journalLet’s say it’s been a long day.  You’re tired from the chaos of work/school, your brain feels like mush, and you’ve got about thirty problems to deal with tomorrow.  Annnnnd it’s 11:30 pm.

What do you do?  You crash into bed.

What do I do?  Pull out my journal and take command of words for half and hour, until it’s 12:00 and I’ve just lost half an hour of sleep.

Why?

I’m a writer.  I write.  I enjoy writing!  For me, keeping a journal is totally worth the half hour of sleep lost.  I don’t do it every day — but when I do write in my journal, I always come away refreshed.

It’s a special type of writing.  It allows me to pour raw thoughts and scenes onto a page without ever having to worry about someone else reading it.  It will forever be un-edited, flawed, imperfect.  And that’s part of the beauty.  I can lose myself journaling, no barrier between thoughts and words, nothing holding me back from spewing forth whatever the heck’s going on.

It’s a great way to keep my brain clear.  When life’s stressful, my journal listens.  When the cute boy texts me and I’m exuberant, my journal listens.  When I just want to melt into a puddle on the floor, my journal listens.  And it never judges.  And never talks back.  Never offers advice.  Never tries to fix my problems.  So when I’m done writing, I come away empty, yet fulfilled.  I’ve gotten everything off my chest, processed everything that’s happened, given myself some insight to my day, taken a step back from my issues to maybe get a glimpse of the bigger picture.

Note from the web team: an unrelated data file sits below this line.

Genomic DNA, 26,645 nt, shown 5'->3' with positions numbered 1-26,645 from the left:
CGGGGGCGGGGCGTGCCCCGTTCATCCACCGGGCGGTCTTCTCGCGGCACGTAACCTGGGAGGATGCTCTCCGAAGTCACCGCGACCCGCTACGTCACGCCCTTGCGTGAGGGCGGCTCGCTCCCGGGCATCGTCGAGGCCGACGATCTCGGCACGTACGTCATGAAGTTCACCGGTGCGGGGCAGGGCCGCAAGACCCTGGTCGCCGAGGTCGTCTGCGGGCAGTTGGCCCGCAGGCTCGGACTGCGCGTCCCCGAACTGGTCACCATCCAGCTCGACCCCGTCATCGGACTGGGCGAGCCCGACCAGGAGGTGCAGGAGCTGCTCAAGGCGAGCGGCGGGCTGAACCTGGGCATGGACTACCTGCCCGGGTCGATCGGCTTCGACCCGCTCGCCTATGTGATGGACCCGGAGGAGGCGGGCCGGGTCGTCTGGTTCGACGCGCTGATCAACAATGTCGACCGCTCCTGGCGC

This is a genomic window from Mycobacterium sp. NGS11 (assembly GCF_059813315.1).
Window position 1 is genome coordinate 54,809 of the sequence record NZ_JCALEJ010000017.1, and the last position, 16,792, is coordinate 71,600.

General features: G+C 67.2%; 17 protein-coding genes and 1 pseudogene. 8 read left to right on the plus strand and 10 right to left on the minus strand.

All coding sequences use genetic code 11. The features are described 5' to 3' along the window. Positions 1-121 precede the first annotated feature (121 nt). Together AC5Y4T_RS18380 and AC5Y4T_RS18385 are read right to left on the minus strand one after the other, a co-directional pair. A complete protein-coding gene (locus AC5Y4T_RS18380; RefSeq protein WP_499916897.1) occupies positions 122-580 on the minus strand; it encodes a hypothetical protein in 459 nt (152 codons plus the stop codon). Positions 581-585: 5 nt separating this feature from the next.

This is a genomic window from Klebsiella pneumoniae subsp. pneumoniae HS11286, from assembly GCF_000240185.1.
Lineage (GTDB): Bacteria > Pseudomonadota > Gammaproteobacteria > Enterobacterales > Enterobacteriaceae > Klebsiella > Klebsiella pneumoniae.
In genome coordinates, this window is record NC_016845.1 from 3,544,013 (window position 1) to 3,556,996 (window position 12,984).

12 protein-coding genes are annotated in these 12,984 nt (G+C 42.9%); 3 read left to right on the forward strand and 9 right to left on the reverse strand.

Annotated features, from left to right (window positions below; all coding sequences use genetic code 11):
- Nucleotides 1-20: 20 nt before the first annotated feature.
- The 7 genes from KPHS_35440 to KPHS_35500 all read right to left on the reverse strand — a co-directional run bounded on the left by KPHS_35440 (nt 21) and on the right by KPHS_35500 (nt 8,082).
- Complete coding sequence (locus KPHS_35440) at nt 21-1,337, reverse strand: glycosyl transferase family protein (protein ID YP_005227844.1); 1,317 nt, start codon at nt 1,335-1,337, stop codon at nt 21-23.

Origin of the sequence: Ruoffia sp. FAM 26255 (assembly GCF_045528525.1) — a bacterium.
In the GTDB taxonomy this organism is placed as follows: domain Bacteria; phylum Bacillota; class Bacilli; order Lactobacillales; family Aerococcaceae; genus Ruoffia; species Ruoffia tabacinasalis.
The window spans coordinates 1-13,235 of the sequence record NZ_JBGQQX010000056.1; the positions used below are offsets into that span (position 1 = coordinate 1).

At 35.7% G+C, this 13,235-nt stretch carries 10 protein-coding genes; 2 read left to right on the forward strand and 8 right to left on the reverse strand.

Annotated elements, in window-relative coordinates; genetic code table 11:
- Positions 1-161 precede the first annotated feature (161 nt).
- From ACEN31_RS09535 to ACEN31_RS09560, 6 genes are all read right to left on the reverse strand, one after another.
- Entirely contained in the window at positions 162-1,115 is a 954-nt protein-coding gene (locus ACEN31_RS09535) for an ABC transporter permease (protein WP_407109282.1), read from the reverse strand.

More than that, I’ve recorded my life for my future self.  I don’t know about you, but I thoroughly enjoy going back and reading old journal entries.  It allows me to see how God’s working in my life, to laugh about that old joke, to give myself a face palm because of my stupidity back then, to grimace at my poor handwriting (that’s when I go wayyyyy back), and maybe to learn a little bit from my own past mistakes.

So that’s why I journal.  It’s freedom to express myself wholly, to record actual history instead of made-up plots, to distance myself from my problems, to commit my plans to the Lord, to make sure inside jokes go down in history… to do something I enjoy.

I’m curious: who out there keeps a journal?  Why or why not?

While Writing, I Listen To…

MUSIC!

It works like this: pull up my MS, pull up Itunes.  Hit “playlists –> Writing Music” and BINGO!  Got my inspiration to write – everything I need to keep my creative juices flowing.

My personal preference is purely instrumental music, at least while I write.  Most of it’s soundtracks from movies.  Recognize any of these?

soundtracks

The far off, fantastic images that go with these soundtracks fills my subconscious with everything needed for dramatic writing and incredible, impossible settings.

What about music for a specific scene?  Sometimes I use a certain song to give me just what I need to plow through a scene.  My favorite time this happened was with the song Arwen’s Vigil by The Piano Guys.

It’s a dance scene.  Oh, what the heck.  I’ll give you the song and the scene.

And now the scene:

A murmur of excitement filled the air as the elves parted to make room for Irsong and Emma. The music began, quiet and mysterious notes of a lonely piano. The sound paused, and Irsong bowed as Emma curtsied.

A hush fell over the crowd. The piano grew louder, and smooth voices of deep stringed instruments joined in. The tempo increased, and Irsong and Emma swirled like phantoms in the night, chasing each other with a haunting beauty.

Star stood transfixed, her eyes tracing the footsteps of the two dancers.

The melody gained a ferocity, a desperation, which drove Emma and Irsong to run and leap about each other to keep time. Star’s heart pounded to the tempo, and images of swirling shadows filled her thoughts, and she was lost in the magic of the music for a time. Ever the song grew ever faster, until it reverberated across the deepest parts of Star’s being, filling her with fantastic terrors.